State of athletics at BPS draws City Council scrutiny

Avery Esdaile, senior director of athletics of Boston Public Schools, testifies in front of the City Council’s education committee.
Screenshot via City Council TV

Under questioning from city councillors, Boston Public Schools officials who oversee athletics programs say they’ve seen improvement in areas they superintend but acknowledge there is more to do.

Councillors Erin Murphy, Ruthzee Louijeune, and Liz Breadon, noting that Massachusetts overall spends an average of $161 per pupil on athletic programs while Boston spends $76 per pupil, co-sponsored a hearing order to consider effects stemming from the fact that out of the school system’s $1.3 billion budget, BPS spent $3.9 million, or less than a third of one percent of the overall number, on athletics in 2020,

Murphy, a former teacher, said her former colleagues, as well as coaches and volunteer parents, often feel abandoned and ignored, and too many middle school and high school children don’t have access to athletic programs. “Our young kids are at risk,” she said. “Especially coming out of Covid, we need to have these types of opportunities for our kids.”

Noting that her daughter plays softball and plans to try out for basketball, Julia Mejia, chair of the council’s education committee, said that “it’s important that we get this right, not just for her but for her classmates and children across Boston.”

The school’s athletics office serves 2,472 students and has offers 17 sports across the fall, winter and spring seasons, officials noted.
“We are, I would say, in a good space but as you have all pointed out there is opportunity to do more,” Avery Esdaile, the school district’s senior director of athletics, told councillors at a Nov. 17 City Hall hearing on the topic. A “consistent definition” is needed for what that looks like, he added.

Esdaile has a staff of seven, including an equipment manager, an administrative secretary, a scheduler, an assistant athletic director who deals with operations and facilities, and a program manager.

Jillian Kelton, the district’s chief of student support, testified alongside Esdaile. She acknowledged that the staffing is not adequate, and they are increasing the budget by $500,000 to hire additional staff, including some focused on ensuring the district is in compliance with various rules and regulations. Compliance duties now are spread among several people. She also noted that federal funding has also been used to purchase new equipment.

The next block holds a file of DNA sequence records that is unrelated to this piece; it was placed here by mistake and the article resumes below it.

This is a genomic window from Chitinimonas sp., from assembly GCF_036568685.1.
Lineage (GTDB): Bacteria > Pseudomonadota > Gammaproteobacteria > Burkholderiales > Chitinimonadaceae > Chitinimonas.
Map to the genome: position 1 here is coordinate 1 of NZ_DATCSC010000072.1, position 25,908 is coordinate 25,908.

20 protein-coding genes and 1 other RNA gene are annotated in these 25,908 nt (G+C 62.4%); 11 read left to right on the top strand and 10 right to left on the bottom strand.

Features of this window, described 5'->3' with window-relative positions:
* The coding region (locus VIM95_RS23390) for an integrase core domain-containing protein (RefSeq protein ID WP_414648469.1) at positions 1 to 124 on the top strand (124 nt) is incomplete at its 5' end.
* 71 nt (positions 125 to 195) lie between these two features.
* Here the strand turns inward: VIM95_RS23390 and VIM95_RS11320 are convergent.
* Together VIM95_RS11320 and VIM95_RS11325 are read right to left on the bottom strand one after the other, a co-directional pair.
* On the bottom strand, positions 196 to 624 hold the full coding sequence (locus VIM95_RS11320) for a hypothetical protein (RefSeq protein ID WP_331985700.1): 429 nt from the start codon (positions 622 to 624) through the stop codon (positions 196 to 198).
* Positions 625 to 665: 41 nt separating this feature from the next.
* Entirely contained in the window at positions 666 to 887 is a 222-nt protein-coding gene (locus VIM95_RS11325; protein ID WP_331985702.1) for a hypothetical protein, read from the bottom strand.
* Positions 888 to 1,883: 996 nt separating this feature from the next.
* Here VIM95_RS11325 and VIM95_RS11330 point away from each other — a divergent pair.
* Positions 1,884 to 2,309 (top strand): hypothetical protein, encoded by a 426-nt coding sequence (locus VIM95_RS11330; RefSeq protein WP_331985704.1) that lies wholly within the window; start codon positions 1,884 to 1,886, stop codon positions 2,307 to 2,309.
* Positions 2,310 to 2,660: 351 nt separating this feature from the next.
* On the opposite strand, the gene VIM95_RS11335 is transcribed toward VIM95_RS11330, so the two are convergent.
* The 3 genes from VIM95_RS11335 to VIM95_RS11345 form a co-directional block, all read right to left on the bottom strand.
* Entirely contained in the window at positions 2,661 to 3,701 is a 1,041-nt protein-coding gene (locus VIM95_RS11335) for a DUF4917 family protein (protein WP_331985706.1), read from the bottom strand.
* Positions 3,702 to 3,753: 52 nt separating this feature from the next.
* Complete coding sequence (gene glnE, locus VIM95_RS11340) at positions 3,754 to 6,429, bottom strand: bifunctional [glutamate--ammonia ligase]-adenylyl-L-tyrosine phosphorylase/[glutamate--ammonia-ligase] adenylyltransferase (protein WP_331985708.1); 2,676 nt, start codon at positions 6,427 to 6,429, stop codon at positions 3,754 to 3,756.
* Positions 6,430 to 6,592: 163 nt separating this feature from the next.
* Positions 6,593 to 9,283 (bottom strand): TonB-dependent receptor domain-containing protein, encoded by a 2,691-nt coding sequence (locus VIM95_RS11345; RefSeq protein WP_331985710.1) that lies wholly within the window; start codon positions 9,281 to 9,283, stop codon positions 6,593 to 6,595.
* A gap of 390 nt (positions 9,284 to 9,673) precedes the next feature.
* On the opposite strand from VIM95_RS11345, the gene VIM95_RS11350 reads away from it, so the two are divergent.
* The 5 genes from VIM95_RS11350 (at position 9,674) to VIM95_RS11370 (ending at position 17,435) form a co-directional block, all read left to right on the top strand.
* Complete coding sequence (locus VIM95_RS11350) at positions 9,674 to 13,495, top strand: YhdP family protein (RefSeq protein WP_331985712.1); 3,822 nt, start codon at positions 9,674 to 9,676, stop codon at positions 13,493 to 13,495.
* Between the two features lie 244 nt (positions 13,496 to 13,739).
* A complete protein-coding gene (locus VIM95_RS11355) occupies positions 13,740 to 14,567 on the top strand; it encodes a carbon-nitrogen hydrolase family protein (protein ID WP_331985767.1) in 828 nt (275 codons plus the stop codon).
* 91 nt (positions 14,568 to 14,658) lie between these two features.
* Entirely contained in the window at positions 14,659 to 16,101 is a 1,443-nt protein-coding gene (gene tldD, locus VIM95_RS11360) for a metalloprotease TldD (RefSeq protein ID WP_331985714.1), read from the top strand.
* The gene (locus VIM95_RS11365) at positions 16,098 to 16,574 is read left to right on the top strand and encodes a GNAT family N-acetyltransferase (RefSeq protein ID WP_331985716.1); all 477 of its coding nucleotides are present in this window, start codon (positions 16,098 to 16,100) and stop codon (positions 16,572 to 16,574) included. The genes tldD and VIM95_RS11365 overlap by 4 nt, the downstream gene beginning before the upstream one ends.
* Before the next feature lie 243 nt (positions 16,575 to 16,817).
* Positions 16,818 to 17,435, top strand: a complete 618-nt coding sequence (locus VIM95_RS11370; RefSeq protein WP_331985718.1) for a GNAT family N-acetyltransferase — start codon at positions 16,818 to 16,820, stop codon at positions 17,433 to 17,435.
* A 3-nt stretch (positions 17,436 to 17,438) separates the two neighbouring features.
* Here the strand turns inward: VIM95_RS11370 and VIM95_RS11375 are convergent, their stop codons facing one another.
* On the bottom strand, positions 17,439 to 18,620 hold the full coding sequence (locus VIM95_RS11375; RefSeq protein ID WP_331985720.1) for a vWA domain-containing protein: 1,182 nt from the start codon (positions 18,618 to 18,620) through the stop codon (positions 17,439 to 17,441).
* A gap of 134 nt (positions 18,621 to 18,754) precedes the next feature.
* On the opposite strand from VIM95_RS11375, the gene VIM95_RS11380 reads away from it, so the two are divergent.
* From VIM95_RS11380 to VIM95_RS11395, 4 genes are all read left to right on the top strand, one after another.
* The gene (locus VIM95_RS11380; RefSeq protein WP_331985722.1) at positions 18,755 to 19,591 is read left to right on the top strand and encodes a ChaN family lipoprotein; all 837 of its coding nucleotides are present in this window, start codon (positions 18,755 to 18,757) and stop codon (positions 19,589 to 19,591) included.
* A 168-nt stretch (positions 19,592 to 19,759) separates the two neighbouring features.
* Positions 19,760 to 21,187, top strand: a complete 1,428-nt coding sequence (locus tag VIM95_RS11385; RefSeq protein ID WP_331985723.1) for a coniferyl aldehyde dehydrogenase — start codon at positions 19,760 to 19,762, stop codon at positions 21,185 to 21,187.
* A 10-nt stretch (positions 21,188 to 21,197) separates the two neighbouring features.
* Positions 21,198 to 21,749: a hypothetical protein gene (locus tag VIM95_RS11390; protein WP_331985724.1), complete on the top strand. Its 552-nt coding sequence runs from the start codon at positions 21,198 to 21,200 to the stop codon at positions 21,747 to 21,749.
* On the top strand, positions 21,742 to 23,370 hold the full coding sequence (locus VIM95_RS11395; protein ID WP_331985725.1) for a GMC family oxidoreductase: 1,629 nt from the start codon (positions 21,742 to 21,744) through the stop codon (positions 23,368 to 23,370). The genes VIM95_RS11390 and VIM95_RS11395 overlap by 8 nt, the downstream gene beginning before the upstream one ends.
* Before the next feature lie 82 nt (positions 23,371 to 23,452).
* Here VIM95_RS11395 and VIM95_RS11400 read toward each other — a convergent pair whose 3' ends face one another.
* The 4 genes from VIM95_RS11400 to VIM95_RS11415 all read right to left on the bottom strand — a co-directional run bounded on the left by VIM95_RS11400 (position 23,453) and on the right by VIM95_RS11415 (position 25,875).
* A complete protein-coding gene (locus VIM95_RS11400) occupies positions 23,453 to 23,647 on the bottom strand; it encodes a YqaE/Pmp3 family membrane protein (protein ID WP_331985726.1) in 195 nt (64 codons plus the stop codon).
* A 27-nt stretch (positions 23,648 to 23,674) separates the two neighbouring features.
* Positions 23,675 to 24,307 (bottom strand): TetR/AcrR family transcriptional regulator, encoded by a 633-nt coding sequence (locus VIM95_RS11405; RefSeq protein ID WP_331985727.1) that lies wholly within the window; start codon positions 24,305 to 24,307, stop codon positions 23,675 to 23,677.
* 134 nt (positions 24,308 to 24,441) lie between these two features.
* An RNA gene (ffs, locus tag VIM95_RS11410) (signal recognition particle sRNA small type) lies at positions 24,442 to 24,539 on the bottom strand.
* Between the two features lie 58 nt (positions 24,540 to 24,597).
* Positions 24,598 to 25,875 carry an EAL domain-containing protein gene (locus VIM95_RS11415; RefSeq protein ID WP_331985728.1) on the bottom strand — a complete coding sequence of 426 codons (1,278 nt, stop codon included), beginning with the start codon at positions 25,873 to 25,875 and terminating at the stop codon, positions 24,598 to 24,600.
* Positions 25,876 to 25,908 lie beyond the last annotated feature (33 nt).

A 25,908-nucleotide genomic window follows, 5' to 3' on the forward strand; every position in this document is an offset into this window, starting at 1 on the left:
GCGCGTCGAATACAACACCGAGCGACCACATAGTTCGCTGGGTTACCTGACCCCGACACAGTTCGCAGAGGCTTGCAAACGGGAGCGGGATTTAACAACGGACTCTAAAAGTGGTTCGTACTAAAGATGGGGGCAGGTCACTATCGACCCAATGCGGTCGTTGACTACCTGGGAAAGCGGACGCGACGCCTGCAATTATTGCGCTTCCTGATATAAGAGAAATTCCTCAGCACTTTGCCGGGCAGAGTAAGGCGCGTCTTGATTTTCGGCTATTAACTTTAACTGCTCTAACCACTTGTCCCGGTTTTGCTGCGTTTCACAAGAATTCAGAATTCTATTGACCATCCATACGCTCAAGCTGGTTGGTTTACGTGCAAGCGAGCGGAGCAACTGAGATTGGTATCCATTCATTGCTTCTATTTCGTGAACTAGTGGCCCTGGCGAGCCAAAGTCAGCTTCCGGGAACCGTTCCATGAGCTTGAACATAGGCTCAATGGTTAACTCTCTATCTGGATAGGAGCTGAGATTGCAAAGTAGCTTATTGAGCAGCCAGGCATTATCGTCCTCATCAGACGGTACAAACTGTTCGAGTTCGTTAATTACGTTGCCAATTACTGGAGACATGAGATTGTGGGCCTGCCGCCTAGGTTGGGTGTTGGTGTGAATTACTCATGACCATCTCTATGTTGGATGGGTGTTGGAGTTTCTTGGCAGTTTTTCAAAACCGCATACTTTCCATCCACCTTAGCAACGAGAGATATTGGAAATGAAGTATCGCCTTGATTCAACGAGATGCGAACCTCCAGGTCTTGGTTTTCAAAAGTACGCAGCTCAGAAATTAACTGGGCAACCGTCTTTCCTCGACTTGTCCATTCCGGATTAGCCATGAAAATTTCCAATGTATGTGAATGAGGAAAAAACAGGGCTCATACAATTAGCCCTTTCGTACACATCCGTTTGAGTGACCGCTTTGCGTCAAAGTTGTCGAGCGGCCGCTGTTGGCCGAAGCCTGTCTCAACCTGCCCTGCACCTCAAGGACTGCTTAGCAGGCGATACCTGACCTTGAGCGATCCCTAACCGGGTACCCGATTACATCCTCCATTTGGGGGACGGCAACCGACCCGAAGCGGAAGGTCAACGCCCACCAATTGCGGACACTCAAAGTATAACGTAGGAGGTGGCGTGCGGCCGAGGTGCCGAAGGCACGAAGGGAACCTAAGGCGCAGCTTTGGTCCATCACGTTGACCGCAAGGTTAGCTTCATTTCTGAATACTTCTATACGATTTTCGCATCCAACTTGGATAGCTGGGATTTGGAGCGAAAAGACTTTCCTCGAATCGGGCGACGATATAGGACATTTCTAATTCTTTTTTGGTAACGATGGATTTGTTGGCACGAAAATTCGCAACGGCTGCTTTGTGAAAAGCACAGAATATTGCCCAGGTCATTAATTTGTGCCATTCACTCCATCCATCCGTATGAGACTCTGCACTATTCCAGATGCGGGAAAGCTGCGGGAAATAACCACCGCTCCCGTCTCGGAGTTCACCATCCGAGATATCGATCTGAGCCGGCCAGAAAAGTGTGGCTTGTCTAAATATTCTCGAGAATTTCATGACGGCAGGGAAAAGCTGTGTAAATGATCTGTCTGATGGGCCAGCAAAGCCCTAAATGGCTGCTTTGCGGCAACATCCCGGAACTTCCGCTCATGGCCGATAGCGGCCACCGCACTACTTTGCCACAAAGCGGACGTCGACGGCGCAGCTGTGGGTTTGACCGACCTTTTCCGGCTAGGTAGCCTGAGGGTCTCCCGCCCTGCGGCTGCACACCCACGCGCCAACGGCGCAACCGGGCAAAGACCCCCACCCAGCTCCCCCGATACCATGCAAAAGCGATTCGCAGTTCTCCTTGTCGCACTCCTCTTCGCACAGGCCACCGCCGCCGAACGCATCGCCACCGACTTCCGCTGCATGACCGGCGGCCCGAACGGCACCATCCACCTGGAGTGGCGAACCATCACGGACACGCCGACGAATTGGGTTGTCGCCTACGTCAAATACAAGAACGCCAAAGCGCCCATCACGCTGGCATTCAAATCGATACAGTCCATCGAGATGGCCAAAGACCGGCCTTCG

When councillors asked about the state of school gym facilities, Samuel DePina, BPS deputy superintendent of operations, said the district has a maintenance program for all gyms, and before the start of every season they assess their condition, from fixing shot clocks to repairing and resurfacing floors.

“Are they the best gyms ever in the world compared to other cities? Probably not,” he said.

Councillor Brian Worrell, who represents Dorchester and Mattapan, asked DePina about the gym at the Mildred Avenue K-8 School, noting that he and others had been pushing for its floors to be fixed. Some floors take more time based on damage, DePina said in response.

Murphy also raised the issue of transportation, saying students have written her letters saying that sometimes they haven’t had a bus to get to a sports game, and they needed to get a ride or walk to the facility, or they were left to head home in the dark. “This is heartbreaking,” Murphy said. “This is fixable.”

Esdaile said the district is doing a better job this year and called 2021 an “anomaly. The number of trips we’ve had, the number of games, the things we struggled with last year, we didn’t feel this year,” he said. “Things were covered. Kids were able to get buses to their games and home from their games.”

Murphy said the letters she referenced were recently written. She also gets calls, she said, about transportation issues, which came up during an earlier meeting between school officials and leaders of faith-based communities, according to Kelton.

One of the biggest issues for Boston Public Schools is that they deal with 68 different school start times even as they provide busing for parochial and charter school students. “That’s incredibly difficult to navigate,” she said.

Murphy noted that parochial and charter school students have a legal right to busing. “We’re not giving them something extra.” Replied Kelton: “I’m just pointing it out as an obstacle for us.”

She added that she coached girls soccer at Tech Boston Academy in Dorchester, so she is aware of transportation problems. School officials are “working hard” to correct them, she said. “This fall has been much better than the past.”

DePina, who was in the audience during the hearing and then joined the panel, said last year’s transportation problems were due to driver shortages and the pandemic. “We’re working to have more drivers and more routes covered.”

Mejia suggested hiring someone to handle bus coordination for all athletics, and raised the possibility of the city purchasing a separate bus fleet that isn’t tied into 68 bell times. “Something for you to consider,” she said.

As the BPS panel’s testimony drew to a close, Esdaile reiterated that the athletics program is in a “better spot” than when he started nine years ago. He previously worked for Wellesley College’s athletics department.

“We want to be better; we want to be the best that we can be,” he said.

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